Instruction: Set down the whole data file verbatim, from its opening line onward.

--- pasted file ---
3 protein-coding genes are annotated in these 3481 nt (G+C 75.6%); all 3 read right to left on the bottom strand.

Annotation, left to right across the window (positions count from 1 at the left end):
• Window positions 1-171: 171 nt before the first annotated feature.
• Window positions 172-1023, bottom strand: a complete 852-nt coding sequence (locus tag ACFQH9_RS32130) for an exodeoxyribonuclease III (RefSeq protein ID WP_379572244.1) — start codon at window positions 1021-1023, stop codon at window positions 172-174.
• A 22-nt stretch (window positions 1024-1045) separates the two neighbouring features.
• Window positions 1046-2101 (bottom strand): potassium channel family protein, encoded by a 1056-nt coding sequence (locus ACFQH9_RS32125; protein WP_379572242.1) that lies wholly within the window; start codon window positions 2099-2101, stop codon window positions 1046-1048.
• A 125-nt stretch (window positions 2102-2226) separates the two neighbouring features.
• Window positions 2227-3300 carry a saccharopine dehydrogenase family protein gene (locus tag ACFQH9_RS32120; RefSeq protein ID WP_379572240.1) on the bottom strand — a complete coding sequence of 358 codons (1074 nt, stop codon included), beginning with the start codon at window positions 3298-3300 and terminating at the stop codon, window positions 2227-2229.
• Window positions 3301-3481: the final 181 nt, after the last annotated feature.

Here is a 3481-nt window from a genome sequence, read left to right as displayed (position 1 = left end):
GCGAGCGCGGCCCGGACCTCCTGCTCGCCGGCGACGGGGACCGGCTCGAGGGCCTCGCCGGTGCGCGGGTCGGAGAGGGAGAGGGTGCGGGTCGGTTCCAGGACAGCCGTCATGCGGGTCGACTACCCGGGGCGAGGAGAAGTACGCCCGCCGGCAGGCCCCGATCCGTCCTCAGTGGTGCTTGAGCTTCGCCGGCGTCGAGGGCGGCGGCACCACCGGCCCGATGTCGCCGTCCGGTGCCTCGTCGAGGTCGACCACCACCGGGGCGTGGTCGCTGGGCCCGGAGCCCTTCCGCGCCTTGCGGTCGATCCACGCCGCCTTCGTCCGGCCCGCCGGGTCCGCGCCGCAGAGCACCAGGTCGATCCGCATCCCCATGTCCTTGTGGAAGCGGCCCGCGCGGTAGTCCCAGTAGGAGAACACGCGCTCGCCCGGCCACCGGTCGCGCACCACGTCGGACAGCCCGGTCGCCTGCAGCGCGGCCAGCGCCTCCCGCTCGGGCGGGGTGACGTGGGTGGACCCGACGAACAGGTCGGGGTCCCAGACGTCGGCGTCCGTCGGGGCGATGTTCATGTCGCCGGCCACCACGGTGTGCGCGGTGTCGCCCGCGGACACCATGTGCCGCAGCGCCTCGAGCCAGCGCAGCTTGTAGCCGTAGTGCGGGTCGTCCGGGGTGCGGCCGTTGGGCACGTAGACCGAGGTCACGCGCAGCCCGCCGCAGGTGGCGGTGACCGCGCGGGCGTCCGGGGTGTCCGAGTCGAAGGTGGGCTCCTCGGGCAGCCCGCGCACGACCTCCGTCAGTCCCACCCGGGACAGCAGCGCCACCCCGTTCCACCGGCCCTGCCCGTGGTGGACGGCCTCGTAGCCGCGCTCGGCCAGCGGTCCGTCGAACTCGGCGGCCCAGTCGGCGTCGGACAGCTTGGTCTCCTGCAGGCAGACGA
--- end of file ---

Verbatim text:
3 protein-coding genes are annotated in these 3481 nt (G+C 75.6%); all 3 read right to left on the bottom strand.

Annotation, left to right across the window (positions count from 1 at the left end):
• Window positions 1-171: 171 nt before the first annotated feature.
• Window positions 172-1023, bottom strand: a complete 852-nt coding sequence (locus tag ACFQH9_RS32130) for an exodeoxyribonuclease III (RefSeq protein ID WP_379572244.1) — start codon at window positions 1021-1023, stop codon at window positions 172-174.
• A 22-nt stretch (window positions 1024-1045) separates the two neighbouring features.
• Window positions 1046-2101 (bottom strand): potassium channel family protein, encoded by a 1056-nt coding sequence (locus ACFQH9_RS32125; protein WP_379572242.1) that lies wholly within the window; start codon window positions 2099-2101, stop codon window positions 1046-1048.
• A 125-nt stretch (window positions 2102-2226) separates the two neighbouring features.
• Window positions 2227-3300 carry a saccharopine dehydrogenase family protein gene (locus tag ACFQH9_RS32120; RefSeq protein ID WP_379572240.1) on the bottom strand — a complete coding sequence of 358 codons (1074 nt, stop codon included), beginning with the start codon at window positions 3298-3300 and terminating at the stop codon, window positions 2227-2229.
• Window positions 3301-3481: the final 181 nt, after the last annotated feature.

Here is a 3481-nt window from a genome sequence, read left to right as displayed (position 1 = left end):
GCGAGCGCGGCCCGGACCTCCTGCTCGCCGGCGACGGGGACCGGCTCGAGGGCCTCGCCGGTGCGCGGGTCGGAGAGGGAGAGGGTGCGGGTCGGTTCCAGGACAGCCGTCATGCGGGTCGACTACCCGGGGCGAGGAGAAGTACGCCCGCCGGCAGGCCCCGATCCGTCCTCAGTGGTGCTTGAGCTTCGCCGGCGTCGAGGGCGGCGGCACCACCGGCCCGATGTCGCCGTCCGGTGCCTCGTCGAGGTCGACCACCACCGGGGCGTGGTCGCTGGGCCCGGAGCCCTTCCGCGCCTTGCGGTCGATCCACGCCGCCTTCGTCCGGCCCGCCGGGTCCGCGCCGCAGAGCACCAGGTCGATCCGCATCCCCATGTCCTTGTGGAAGCGGCCCGCGCGGTAGTCCCAGTAGGAGAACACGCGCTCGCCCGGCCACCGGTCGCGCACCACGTCGGACAGCCCGGTCGCCTGCAGCGCGGCCAGCGCCTCCCGCTCGGGCGGGGTGACGTGGGTGGACCCGACGAACAGGTCGGGGTCCCAGACGTCGGCGTCCGTCGGGGCGATGTTCATGTCGCCGGCCACCACGGTGTGCGCGGTGTCGCCCGCGGACACCATGTGCCGCAGCGCCTCGAGCCAGCGCAGCTTGTAGCCGTAGTGCGGGTCGTCCGGGGTGCGGCCGTTGGGCACGTAGACCGAGGTCACGCGCAGCCCGCCGCAGGTGGCGGTGACCGCGCGGGCGTCCGGGGTGTCCGAGTCGAAGGTGGGCTCCTCGGGCAGCCCGCGCACGACCTCCGTCAGTCCCACCCGGGACAGCAGCGCCACCCCGTTCCACCGGCCCTGCCCGTGGTGGACGGCCTCGTAGCCGCGCTCGGCCAGCGGTCCGTCGAACTCGGCGGCCCAGTCGGCGTCGGACAGCTTGGTCTCCTGCAGGCAGACGA